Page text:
“Switched” Precordial Leads
To the Editor:
In the article on “switched” precordial leads by Hurst,1 an ECG is shown in which leads V1 and V3 have been switched. Hurst states that the V1 lead wire was erroneously plugged into the V3 receptacle, and the lead wire labeled V3 was erroneously plugged into the V1 receptacle.
It is important to note, however, that a V lead in Wilson terminology is a V lead, regardless of where the exploring electrode is placed [V lead=exploring electrode on chest minus central terminal (R+L+F)/3], where R indicates right arm, L indicates left arm, and F indicates left leg. Only the subscript (1, 2, 3, 4, 5, or 6) specifies its location.
Therefore, if lead V3 is placed at the V1 position, the ECG should be that of V1. Obviously, it is not, and Hurst did not address this. The reason why it isn’t resides in the design and circuitry of the apparatus. Regardless of the label on the lead wire electrode, the data printed are always labeled according to the channel coming into the acquisition module. For example, if the electrode wire labeled V6 is plugged into the V1 socket, the data will be printed out as lead V1 but with complexes of lead V6.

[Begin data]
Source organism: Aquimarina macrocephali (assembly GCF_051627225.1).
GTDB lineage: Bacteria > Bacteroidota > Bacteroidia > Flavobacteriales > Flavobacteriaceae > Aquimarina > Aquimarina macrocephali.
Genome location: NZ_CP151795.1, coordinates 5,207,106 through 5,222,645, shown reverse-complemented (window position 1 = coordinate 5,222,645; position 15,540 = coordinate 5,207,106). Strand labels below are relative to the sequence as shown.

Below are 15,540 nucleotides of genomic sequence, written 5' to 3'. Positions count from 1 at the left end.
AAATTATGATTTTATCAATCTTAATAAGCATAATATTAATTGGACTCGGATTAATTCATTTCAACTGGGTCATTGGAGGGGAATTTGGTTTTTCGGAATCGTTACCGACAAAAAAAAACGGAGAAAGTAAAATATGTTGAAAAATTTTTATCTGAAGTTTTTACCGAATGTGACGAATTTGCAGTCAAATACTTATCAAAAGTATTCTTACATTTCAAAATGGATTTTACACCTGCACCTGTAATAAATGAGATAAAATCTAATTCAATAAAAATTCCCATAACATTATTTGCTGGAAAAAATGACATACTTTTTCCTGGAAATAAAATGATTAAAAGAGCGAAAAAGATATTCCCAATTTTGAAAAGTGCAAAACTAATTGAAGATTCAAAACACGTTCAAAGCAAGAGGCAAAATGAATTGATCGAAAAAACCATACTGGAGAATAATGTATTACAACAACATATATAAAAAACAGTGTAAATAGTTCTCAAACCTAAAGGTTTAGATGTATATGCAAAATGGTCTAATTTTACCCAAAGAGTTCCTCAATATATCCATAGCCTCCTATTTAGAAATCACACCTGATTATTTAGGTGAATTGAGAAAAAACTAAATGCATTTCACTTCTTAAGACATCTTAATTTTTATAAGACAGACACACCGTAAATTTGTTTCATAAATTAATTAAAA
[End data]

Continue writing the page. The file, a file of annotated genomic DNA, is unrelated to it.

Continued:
Therefore, Hurst’s admonition that today’s equipment requires that leads be placed specifically as labeled should be emphasized, because the socket labeled V3 will always be the same in any of the usual chest locations, rather than indicative of the p potential underneath the exploring electrode.
- Copyright © 2001 by American Heart Association
I agree with Zatuchni and Elko’s comments and appreciate their contribution to the solution of the problem.